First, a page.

Statutory pressures and inflation


Funding from reserves




Income and grants


Baseline rates position


Central Government budget pressures


Central Government- Rates Support Grant cut


Baseline rates position after Central Government impacts


Additional service development/ growth proposals


Rates position including growth proposals









As noted above, baseline pressures, efficiencies and inflationary related pressures have had an overall impact of 2.47% on this year’s rates proposals, the key issues being as follows:-.

Ratebase growth has continued in the current year having a beneficial rates impact. This is mainly as a result of 1.3% domestic property value growth in line with the NI average and resulting from 775 new domestic properties coming into the rating system over the past year. The non-domestic ratebase growth has been more modest at 0.44% (compared to NI average 0.38%) with any growth being hampered by ongoing appeals against the non-domestic revaluation back in 2015.  Members will be aware that Council retains a £1.7m provision in this regard and it is considered prudent to retain this provision at this point in time given that 4.88% of the non-domestic valuation list remains under appeal from 2015 and the new revaluation process for 2020 will potentially lead to further appeals by those ratepayers whose property values have increased.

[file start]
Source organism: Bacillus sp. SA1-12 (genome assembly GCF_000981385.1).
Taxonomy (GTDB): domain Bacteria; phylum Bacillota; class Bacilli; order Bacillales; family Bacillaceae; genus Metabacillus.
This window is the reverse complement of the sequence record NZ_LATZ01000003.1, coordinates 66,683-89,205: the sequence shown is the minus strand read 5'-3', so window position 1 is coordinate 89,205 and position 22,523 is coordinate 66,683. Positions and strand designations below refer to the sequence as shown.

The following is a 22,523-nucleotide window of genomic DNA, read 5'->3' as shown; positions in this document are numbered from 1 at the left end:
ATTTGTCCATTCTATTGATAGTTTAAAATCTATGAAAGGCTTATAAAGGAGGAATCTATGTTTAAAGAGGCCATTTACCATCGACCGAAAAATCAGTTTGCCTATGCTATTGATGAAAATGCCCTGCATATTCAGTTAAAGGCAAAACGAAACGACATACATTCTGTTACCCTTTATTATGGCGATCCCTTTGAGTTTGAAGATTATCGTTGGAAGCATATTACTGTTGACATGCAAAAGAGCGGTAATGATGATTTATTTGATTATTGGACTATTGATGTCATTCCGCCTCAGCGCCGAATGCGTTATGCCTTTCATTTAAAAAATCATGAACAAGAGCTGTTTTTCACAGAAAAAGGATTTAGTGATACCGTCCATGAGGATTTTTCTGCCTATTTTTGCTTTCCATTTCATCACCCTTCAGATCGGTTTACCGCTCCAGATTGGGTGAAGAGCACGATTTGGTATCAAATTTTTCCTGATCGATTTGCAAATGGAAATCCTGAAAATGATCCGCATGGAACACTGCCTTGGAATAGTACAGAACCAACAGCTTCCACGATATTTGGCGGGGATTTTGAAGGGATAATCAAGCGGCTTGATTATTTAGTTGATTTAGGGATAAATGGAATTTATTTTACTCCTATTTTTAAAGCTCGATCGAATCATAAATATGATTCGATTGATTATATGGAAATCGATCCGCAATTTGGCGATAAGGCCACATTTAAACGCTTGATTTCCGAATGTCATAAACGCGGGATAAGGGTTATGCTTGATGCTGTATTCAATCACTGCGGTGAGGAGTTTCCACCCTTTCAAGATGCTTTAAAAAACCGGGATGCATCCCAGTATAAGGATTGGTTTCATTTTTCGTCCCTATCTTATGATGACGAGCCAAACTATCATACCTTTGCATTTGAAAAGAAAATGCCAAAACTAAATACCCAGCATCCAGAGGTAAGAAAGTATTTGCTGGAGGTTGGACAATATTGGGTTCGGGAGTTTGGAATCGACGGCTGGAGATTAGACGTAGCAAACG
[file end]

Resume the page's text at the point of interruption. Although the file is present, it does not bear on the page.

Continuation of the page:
Unfortunately, ratebase growth relative to the rest of Northern Ireland means that Council’s relative wealth has increased. This has resulted in Council’s share of the overall Rates Support Grant pot reducing from 19.97% to 18.84%. This has an offsetting negative rates impact to ratebase growth set out above.  

Pay awards, pension and harmonisation costs- Salaries and wages account for circa 54.9% of Council’s overall net expenditure. Any increases to pay will therefore have a significant rates impact. The following issues have impacted on this year’s District Rate:-

  • Expected pay increase (agreed regionally) of 2.75%
  • Point of scale increments whereby staff who are not currently on the top point their payscale will receive a further 1%-1.5% pay increase.
  • Harmonisation costs- Council is one of the leading NI Councils in terms of progression of pay harmonisation following the amalgamation of legacy Councils. This year’s rates will ensure budgetary provision has been made in full for all costs in line with the current process.      
  • Reduction in employer pension contributions from 20% to 19.5% as a result of NILGOSC pension scheme now being in surplus following its’ triannual valuation. 

Statutory pressures and inflation-  A range of statutory pressures have significantly impacted on this year’s rates. In particular, waste budgets have had to be increased to reflect significantly rising disposal costs and falling global commodity values. Waste arisings within the district have risen over recent years reflecting the improved economic conditions and growth in housing etc. with Council having to treat approximately 80,000 tonnes of waste per annum.